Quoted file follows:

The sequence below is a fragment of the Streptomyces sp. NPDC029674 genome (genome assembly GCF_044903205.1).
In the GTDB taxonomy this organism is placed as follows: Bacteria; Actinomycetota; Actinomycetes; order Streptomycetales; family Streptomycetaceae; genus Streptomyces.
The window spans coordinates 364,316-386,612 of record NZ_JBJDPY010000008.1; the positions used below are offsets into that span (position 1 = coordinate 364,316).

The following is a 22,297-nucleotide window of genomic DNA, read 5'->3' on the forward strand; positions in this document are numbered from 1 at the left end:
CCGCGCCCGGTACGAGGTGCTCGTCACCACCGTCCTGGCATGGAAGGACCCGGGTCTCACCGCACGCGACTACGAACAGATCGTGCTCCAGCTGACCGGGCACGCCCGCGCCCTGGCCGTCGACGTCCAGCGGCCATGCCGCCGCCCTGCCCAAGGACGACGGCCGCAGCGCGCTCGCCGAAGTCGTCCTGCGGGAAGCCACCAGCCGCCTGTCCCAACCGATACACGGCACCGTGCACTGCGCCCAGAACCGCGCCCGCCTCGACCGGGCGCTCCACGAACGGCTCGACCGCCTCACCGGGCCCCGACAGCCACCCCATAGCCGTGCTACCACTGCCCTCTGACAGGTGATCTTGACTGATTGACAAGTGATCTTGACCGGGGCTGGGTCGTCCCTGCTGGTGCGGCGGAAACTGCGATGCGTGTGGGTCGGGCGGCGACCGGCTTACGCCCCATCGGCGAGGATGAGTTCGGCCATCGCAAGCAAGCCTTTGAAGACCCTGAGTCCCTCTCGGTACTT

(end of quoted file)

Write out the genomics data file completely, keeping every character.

The sequence below is a fragment of the Streptomyces sp. NPDC029674 genome (genome assembly GCF_044903205.1).
In the GTDB taxonomy this organism is placed as follows: Bacteria; Actinomycetota; Actinomycetes; order Streptomycetales; family Streptomycetaceae; genus Streptomyces.
The window spans coordinates 364,316-386,612 of record NZ_JBJDPY010000008.1; the positions used below are offsets into that span (position 1 = coordinate 364,316).

The following is a 22,297-nucleotide window of genomic DNA, read 5'->3' on the forward strand; positions in this document are numbered from 1 at the left end:
CCGCGCCCGGTACGAGGTGCTCGTCACCACCGTCCTGGCATGGAAGGACCCGGGTCTCACCGCACGCGACTACGAACAGATCGTGCTCCAGCTGACCGGGCACGCCCGCGCCCTGGCCGTCGACGTCCAGCGGCCATGCCGCCGCCCTGCCCAAGGACGACGGCCGCAGCGCGCTCGCCGAAGTCGTCCTGCGGGAAGCCACCAGCCGCCTGTCCCAACCGATACACGGCACCGTGCACTGCGCCCAGAACCGCGCCCGCCTCGACCGGGCGCTCCACGAACGGCTCGACCGCCTCACCGGGCCCCGACAGCCACCCCATAGCCGTGCTACCACTGCCCTCTGACAGGTGATCTTGACTGATTGACAAGTGATCTTGACCGGGGCTGGGTCGTCCCTGCTGGTGCGGCGGAAACTGCGATGCGTGTGGGTCGGGCGGCGACCGGCTTACGCCCCATCGGCGAGGATGAGTTCGGCCATCGCAAGCAAGCCTTTGAAGACCCTGAGTCCCTCTCGGTACTT